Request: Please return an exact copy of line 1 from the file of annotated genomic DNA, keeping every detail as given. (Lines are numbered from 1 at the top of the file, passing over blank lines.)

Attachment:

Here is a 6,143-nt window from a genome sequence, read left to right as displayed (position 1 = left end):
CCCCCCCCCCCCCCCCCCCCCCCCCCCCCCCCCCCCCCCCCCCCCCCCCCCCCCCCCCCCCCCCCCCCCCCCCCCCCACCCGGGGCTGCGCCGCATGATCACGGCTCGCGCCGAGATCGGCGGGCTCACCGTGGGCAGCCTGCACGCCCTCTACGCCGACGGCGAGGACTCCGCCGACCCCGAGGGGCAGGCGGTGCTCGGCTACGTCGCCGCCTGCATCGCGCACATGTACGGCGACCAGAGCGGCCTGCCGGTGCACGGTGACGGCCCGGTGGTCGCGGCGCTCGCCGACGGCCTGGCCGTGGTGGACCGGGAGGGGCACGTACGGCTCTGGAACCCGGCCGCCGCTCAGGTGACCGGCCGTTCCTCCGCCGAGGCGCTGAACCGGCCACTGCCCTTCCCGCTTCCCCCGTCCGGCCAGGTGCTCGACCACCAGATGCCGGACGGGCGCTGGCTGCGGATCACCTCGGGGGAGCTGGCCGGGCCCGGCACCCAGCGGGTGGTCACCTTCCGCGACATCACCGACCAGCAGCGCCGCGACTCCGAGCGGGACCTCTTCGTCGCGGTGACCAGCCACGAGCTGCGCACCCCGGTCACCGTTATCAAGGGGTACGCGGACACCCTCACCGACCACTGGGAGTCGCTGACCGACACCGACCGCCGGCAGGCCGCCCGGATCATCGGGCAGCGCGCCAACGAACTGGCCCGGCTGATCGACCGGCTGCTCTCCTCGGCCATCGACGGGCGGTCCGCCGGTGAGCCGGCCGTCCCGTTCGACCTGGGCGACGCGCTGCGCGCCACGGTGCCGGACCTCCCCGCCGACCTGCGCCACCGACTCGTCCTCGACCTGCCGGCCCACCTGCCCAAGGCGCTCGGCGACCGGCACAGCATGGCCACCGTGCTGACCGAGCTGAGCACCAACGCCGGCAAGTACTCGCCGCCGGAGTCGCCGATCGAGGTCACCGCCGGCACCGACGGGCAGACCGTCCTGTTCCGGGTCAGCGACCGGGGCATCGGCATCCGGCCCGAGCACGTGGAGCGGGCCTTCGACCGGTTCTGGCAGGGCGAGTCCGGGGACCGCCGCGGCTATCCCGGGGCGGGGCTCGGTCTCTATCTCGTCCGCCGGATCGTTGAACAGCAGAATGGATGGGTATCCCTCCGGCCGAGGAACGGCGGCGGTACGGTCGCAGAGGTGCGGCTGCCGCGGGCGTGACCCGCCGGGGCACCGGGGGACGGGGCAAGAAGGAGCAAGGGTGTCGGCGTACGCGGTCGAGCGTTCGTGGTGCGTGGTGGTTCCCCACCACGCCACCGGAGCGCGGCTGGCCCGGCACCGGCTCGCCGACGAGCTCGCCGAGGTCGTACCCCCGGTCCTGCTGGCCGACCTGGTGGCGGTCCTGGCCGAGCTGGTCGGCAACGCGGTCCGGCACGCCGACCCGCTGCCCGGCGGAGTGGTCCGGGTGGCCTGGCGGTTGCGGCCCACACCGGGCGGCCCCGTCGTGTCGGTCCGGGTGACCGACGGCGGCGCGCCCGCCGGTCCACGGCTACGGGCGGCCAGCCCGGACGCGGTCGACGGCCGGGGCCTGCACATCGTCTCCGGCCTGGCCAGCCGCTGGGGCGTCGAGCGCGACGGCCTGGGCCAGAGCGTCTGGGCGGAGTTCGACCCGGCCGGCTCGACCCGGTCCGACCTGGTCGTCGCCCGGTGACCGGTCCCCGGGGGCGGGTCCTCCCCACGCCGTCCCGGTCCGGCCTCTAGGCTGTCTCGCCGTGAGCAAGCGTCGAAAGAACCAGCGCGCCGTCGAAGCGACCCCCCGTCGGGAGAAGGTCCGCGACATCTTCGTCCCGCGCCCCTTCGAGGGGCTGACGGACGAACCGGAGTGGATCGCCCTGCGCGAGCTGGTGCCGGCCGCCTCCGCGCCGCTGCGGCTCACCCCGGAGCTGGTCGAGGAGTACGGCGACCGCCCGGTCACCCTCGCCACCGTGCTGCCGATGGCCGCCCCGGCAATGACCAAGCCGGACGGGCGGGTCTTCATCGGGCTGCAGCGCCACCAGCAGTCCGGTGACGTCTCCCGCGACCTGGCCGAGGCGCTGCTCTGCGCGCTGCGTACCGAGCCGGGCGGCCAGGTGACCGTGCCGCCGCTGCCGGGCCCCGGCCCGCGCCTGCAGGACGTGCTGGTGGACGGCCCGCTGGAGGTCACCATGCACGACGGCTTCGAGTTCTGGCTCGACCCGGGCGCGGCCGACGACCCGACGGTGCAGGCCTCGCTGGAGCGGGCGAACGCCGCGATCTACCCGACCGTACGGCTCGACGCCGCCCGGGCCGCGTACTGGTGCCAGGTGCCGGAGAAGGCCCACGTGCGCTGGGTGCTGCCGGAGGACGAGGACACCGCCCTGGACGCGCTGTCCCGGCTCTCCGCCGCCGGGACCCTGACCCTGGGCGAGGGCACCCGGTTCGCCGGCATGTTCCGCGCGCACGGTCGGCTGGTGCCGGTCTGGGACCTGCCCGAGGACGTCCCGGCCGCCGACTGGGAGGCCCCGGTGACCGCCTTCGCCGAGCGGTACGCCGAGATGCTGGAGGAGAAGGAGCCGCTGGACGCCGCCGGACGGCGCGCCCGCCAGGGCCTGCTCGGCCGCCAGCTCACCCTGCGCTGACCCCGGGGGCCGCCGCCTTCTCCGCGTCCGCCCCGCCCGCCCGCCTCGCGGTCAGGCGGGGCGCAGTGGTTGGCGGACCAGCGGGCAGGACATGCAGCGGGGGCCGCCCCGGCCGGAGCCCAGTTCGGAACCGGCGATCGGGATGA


Here is a 6,143-nt window from a genome sequence, read left to right as displayed (position 1 = left end):